All of which you like listening to while you have a bath …
I love a bath. I want my music to be that soundtrack for people.
Can you define the bath-music genre?
I love all types of music, but when it comes to my music — and this applies to the Bond song as well — I want it to have this vulnerability. I want my music to be that album you turn to when you want a glass of wine and a cry. (Laughs)
Lana Del Rey. “Ultraviolence” is my bath album. Bath music is reflective music, music that helps you discover a little about yourself. I think that need is universal. I look at my shows and in the front row you’ll have a 14-year-old girl and then you’ll have a grandma and grandpa, and then you’ll have a 30-year-old jock.
Jocks like bath music?
Even jocks have a bath and a cry.
Looking at your concert schedule, the last date is Dec. 16. What happens on Dec. 17?
I drink! (Laughs) I’m flying my sisters out to Australia and I have a three-day holiday planned when I finish.
And after that?
I’ve asked myself: What kind of artist am I? I’ve got ambition like you wouldn’t believe, but I don’t want to be put on a conveyor belt. So I want to step away for a year and try to live a little bit so I can write about things and the music can be insanely personal like the first album.
When you wrote your first album, “In the Lonely Hour,” you said you’d never been in a relationship in your life. Has that changed?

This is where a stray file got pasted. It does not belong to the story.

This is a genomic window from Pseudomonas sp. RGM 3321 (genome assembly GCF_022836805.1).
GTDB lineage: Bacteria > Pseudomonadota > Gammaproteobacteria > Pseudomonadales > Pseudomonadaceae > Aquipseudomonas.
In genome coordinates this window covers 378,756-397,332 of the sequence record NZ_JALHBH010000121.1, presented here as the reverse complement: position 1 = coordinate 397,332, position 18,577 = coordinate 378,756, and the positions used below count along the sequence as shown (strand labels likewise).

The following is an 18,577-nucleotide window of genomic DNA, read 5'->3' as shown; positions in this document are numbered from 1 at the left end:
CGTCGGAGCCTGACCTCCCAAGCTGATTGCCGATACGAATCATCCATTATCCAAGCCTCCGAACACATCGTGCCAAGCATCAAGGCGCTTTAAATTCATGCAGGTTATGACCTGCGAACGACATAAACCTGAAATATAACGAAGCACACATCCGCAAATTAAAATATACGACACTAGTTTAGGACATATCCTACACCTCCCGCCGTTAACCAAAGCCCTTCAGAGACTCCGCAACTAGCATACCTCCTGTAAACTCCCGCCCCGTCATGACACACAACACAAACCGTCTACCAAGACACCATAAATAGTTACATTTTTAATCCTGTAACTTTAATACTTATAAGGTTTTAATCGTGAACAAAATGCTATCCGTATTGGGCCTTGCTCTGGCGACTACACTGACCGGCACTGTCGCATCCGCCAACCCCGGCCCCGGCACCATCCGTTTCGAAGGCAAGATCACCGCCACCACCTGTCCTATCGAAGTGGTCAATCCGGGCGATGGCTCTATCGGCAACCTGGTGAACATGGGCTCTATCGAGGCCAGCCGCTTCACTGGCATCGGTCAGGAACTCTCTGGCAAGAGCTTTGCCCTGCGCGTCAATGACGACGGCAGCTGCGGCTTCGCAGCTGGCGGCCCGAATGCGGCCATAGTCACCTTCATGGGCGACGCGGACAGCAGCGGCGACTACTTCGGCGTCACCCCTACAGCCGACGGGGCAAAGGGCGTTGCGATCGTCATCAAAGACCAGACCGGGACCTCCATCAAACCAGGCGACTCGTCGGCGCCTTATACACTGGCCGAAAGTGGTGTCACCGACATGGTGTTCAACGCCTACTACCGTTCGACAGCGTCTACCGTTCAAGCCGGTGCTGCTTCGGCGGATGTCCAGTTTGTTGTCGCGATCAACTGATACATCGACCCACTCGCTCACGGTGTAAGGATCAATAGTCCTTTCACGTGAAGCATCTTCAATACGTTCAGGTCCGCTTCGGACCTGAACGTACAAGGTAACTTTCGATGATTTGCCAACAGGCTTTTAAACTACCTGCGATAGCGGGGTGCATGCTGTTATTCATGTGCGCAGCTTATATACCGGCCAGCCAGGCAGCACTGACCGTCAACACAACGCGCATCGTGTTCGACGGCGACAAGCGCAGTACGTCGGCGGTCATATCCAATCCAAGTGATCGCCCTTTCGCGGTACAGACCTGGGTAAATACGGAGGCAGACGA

Yes. I had my first boyfriend last winter and that stopped. I made a massive mistake. Posting pictures on Instagram of us, which I would never do again. So that was a lesson learned. And right now I’m in a good place. I’ve met someone … I think … it’s very early days. It’s been part of the reason for me thinking I want to step back and live a little. I need to give myself a chance to pursue something.
Maybe then on your next album the hour won’t be so lonely.
I’m going to try my hardest for it not to be. I want to talk about broader things. A few of the songs I’ve written for it are not about heartbreak. I’m going to try to show something different. But it’s always going to be about love.
Sam Smith reflects on other Bond songs
When The Envelope got to talking Bond songs with Sam Smith, he may have been slightly shaken, but he wasn’t particularly stirred. Asked his favorite Bond theme, he was quick to answer. “Shirley Bassey. That’s all I can say. She defined the James Bond song for me.” Bassey’s contributions to the 007 catalog: “Goldfinger,” “Diamonds Are Forever” and “Moonraker.” Smith had some thoughts on a few other Bond themes as well.
“Live and Let Die,” Paul McCartney and Wings: “Unbelievable. I would like to see Paul McCartney in concert. I’m obsessed with ‘Blackbird.’”
“A View to a Kill,” Duran Duran: “I’m not too familiar with it. I have heard it. [Laughs] I just wasn’t born when it came out.”
“Nobody Does It Better,” Carly Simon: “That’s Jimmy Napes’ favorite. And I love it too.”
“You Only Live Twice,” Nancy Sinatra: “The Sinatra family means a great deal to me. I love Frank. Same with Louis Armstrong and ‘We Have All the Time in the World’ [from “On Her Majesty’s Secret Service”]. Frank and Louis Armstrong are timeless.”